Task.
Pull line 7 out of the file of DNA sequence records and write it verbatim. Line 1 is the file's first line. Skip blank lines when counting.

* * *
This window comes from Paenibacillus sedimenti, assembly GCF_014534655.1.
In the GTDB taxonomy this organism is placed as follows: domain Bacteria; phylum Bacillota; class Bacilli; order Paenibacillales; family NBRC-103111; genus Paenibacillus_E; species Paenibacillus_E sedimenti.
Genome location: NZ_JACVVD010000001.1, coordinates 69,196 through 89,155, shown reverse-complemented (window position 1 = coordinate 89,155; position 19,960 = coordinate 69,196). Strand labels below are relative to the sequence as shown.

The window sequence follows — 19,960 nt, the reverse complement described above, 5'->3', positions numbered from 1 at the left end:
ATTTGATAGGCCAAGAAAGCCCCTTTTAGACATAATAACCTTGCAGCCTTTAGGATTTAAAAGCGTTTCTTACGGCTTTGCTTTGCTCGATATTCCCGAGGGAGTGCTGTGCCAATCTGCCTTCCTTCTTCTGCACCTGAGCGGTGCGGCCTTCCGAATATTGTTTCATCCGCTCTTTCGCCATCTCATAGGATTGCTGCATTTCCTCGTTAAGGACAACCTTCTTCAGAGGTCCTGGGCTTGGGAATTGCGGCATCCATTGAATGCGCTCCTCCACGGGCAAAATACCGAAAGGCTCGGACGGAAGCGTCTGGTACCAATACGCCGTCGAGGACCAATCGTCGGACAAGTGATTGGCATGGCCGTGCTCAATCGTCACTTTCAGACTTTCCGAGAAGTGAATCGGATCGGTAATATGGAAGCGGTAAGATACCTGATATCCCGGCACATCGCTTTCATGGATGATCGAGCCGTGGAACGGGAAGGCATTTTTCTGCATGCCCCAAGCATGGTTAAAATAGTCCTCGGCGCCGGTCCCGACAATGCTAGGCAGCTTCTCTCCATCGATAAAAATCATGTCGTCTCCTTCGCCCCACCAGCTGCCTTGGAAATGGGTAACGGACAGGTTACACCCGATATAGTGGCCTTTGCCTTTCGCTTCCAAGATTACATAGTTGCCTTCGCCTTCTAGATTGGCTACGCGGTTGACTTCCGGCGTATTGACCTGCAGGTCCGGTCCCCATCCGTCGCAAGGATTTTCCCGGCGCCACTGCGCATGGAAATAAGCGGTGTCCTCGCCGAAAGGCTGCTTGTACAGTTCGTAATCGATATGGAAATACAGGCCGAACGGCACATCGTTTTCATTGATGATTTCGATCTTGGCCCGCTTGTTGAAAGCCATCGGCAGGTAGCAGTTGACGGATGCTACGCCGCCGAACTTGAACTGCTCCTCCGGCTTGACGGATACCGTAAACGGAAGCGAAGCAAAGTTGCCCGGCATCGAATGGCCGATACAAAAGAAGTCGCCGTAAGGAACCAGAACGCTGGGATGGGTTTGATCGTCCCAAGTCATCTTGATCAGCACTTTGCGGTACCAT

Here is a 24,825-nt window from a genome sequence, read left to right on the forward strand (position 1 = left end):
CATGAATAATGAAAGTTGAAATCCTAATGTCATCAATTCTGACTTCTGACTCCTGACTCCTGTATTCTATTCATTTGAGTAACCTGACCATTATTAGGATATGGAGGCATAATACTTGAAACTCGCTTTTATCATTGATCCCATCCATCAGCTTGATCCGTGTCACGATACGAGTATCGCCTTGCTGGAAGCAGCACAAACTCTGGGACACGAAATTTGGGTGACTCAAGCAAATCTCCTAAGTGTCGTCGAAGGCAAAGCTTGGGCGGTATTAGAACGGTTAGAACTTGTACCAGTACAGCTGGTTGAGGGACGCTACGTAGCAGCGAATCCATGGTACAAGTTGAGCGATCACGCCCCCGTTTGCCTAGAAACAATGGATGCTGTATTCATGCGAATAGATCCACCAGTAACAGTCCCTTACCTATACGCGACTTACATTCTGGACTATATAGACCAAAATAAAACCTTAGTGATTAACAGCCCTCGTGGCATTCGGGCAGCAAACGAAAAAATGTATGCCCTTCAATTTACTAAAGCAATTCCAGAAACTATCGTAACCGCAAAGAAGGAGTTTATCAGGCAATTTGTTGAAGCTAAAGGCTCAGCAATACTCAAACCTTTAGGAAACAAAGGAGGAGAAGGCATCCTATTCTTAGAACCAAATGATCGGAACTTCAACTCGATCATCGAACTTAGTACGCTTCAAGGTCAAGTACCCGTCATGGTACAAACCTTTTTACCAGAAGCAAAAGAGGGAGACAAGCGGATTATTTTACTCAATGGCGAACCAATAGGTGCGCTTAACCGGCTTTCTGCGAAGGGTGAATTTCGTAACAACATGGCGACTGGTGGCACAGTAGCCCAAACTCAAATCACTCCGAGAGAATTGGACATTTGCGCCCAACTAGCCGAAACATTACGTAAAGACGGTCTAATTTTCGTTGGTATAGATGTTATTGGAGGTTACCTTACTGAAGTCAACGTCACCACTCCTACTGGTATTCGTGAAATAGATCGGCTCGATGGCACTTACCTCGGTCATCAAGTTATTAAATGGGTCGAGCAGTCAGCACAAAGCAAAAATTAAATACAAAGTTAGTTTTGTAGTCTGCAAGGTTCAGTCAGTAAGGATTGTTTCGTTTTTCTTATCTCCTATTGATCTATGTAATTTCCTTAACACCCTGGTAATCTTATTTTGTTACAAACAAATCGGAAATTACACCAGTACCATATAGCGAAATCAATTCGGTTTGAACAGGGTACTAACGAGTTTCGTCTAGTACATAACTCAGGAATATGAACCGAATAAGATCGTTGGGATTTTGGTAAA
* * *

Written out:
CATGAATAATGAAAGTTGAAATCCTAATGTCATCAATTCTGACTTCTGACTCCTGACTCCTGTATTCTATTCATTTGAGTAACCTGACCATTATTAGGATATGGAGGCATAATACTTGAAACTCGCTTTTATCATTGATCCCATCCATCAGCTTGATCCGTGTCACGATACGAGTATCGCCTTGCTGGAAGCAGCACAAACTCTGGGACACGAAATTTGGGTGACTCAAGCAAATCTCCTAAGTGTCGTCGAAGGCAAAGCTTGGGCGGTATTAGAACGGTTAGAACTTGTACCAGTACAGCTGGTTGAGGGACGCTACGTAGCAGCGAATCCATGGTACAAGTTGAGCGATCACGCCCCCGTTTGCCTAGAAACAATGGATGCTGTATTCATGCGAATAGATCCACCAGTAACAGTCCCTTACCTATACGCGACTTACATTCTGGACTATATAGACCAAAATAAAACCTTAGTGATTAACAGCCCTCGTGGCATTCGGGCAGCAAACGAAAAAATGTATGCCCTTCAATTTACTAAAGCAATTCCAGAAACTATCGTAACCGCAAAGAAGGAGTTTATCAGGCAATTTGTTGAAGCTAAAGGCTCAGCAATACTCAAACCTTTAGGAAACAAAGGAGGAGAAGGCATCCTATTCTTAGAACCAAATGATCGGAACTTCAACTCGATCATCGAACTTAGTACGCTTCAAGGTCAAGTACCCGTCATGGTACAAACCTTTTTACCAGAAGCAAAAGAGGGAGACAAGCGGATTATTTTACTCAATGGCGAACCAATAGGTGCGCTTAACCGGCTTTCTGCGAAGGGTGAATTTCGTAACAACATGGCGACTGGTGGCACAGTAGCCCAAACTCAAATCACTCCGAGAGAATTGGACATTTGCGCCCAACTAGCCGAAACATTACGTAAAGACGGTCTAATTTTCGTTGGTATAGATGTTATTGGAGGTTACCTTACTGAAGTCAACGTCACCACTCCTACTGGTATTCGTGAAATAGATCGGCTCGATGGCACTTACCTCGGTCATCAAGTTATTAAATGGGTCGAGCAGTCAGCACAAAGCAAAAATTAAATACAAAGTTAGTTTTGTAGTCTGCAAGGTTCAGTCAGTAAGGATTGTTTCGTTTTTCTTATCTCCTATTGATCTATGTAATTTCCTTAACACCCTGGTAATCTTATTTTGTTACAAACAAATCGGAAATTACACCAGTACCATATAGCGAAATCAATTCGGTTTGAACAGGGTACTAACGAGTTTCGTCTAGTACATAACTCAGGAATATGAACCGAATAAGATCGTTGGGATTTTGGTAAA